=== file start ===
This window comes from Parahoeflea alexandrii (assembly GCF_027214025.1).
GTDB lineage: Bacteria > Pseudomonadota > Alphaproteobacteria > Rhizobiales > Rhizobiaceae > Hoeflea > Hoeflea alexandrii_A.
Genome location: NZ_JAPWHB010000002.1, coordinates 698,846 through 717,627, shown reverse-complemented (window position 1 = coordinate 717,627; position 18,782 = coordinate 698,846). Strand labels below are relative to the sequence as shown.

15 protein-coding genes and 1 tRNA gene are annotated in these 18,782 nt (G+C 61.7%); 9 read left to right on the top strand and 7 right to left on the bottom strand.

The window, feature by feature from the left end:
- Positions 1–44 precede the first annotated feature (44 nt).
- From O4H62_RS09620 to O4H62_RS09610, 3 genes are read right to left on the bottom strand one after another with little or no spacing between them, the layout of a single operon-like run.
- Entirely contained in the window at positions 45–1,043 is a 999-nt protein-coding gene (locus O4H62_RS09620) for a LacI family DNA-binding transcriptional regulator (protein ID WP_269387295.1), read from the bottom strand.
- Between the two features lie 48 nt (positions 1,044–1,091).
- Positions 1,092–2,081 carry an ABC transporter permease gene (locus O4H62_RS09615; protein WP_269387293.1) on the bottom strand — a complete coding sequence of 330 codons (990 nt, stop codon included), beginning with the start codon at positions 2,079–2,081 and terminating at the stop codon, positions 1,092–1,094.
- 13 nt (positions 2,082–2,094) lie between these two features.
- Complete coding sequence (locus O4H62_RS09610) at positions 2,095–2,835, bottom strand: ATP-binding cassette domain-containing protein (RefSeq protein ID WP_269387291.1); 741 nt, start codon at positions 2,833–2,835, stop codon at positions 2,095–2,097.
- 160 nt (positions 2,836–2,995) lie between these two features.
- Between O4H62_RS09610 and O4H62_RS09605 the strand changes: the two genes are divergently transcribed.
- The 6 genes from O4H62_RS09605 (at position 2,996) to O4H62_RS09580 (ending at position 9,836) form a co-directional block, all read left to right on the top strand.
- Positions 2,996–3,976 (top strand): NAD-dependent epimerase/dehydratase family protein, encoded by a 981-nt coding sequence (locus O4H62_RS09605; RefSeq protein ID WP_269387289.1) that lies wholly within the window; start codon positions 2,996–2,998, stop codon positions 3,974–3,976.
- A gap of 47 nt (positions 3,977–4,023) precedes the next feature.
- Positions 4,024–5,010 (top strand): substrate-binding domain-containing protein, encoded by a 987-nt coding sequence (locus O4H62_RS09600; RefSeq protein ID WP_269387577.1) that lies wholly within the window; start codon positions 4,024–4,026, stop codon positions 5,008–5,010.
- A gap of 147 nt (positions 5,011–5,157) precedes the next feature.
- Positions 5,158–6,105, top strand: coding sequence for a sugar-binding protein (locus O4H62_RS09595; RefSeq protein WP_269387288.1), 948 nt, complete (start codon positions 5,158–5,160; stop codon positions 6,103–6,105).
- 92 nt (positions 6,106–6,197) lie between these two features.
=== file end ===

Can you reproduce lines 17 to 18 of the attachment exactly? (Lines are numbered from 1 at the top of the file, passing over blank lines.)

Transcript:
- A gap of 47 nt (positions 3,977–4,023) precedes the next feature.
- Positions 4,024–5,010 (top strand): substrate-binding domain-containing protein, encoded by a 987-nt coding sequence (locus O4H62_RS09600; RefSeq protein ID WP_269387577.1) that lies wholly within the window; start codon positions 4,024–4,026, stop codon positions 5,008–5,010.